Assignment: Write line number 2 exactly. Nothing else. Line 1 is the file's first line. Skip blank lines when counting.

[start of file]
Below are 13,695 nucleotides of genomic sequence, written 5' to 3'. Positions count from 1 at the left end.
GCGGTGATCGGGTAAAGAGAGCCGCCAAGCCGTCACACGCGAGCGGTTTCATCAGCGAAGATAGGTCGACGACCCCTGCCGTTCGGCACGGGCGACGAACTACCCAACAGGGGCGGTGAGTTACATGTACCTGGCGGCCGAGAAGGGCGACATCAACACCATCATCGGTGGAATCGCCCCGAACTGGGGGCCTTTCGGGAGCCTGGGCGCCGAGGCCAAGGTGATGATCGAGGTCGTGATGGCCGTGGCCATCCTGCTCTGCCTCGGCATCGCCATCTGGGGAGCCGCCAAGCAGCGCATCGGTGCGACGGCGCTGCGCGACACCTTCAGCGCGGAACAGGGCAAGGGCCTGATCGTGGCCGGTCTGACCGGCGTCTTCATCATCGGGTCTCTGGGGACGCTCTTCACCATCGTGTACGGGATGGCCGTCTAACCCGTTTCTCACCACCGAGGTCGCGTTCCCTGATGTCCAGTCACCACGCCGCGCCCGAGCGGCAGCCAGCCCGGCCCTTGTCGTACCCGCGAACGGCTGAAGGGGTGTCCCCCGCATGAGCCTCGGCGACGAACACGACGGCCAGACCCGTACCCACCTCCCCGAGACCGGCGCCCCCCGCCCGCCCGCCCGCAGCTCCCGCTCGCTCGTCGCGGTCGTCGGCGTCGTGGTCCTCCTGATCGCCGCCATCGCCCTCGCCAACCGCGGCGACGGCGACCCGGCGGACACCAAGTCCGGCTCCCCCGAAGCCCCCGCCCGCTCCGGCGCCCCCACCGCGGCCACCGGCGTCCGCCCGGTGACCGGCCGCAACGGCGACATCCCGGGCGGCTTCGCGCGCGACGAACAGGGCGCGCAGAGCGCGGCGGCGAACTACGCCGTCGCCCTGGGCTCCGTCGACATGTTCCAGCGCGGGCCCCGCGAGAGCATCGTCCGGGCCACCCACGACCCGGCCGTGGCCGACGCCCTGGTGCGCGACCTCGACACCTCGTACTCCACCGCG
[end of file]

GCGGTGATCGGGTAAAGAGAGCCGCCAAGCCGTCACACGCGAGCGGTTTCATCAGCGAAGATAGGTCGACGACCCCTGCCGTTCGGCACGGGCGACGAACTACCCAACAGGGGCGGTGAGTTACATGTACCTGGCGGCCGAGAAGGGCGACATCAACACCATCATCGGTGGAATCGCCCCGAACTGGGGGCCTTTCGGGAGCCTGGGCGCCGAGGCCAAGGTGATGATCGAGGTCGTGATGGCCGTGGCCATCCTGCTCTGCCTCGGCATCGCCATCTGGGGAGCCGCCAAGCAGCGCATCGGTGCGACGGCGCTGCGCGACACCTTCAGCGCGGAACAGGGCAAGGGCCTGATCGTGGCCGGTCTGACCGGCGTCTTCATCATCGGGTCTCTGGGGACGCTCTTCACCATCGTGTACGGGATGGCCGTCTAACCCGTTTCTCACCACCGAGGTCGCGTTCCCTGATGTCCAGTCACCACGCCGCGCCCGAGCGGCAGCCAGCCCGGCCCTTGTCGTACCCGCGAACGGCTGAAGGGGTGTCCCCCGCATGAGCCTCGGCGACGAACACGACGGCCAGACCCGTACCCACCTCCCCGAGACCGGCGCCCCCCGCCCGCCCGCCCGCAGCTCCCGCTCGCTCGTCGCGGTCGTCGGCGTCGTGGTCCTCCTGATCGCCGCCATCGCCCTCGCCAACCGCGGCGACGGCGACCCGGCGGACACCAAGTCCGGCTCCCCCGAAGCCCCCGCCCGCTCCGGCGCCCCCACCGCGGCCACCGGCGTCCGCCCGGTGACCGGCCGCAACGGCGACATCCCGGGCGGCTTCGCGCGCGACGAACAGGGCGCGCAGAGCGCGGCGGCGAACTACGCCGTCGCCCTGGGCTCCGTCGACATGTTCCAGCGCGGGCCCCGCGAGAGCATCGTCCGGGCCACCCACGACCCGGCCGTGGCCGACGCCCTGGTGCGCGACCTCGACACCTCGTACTCCACCGCG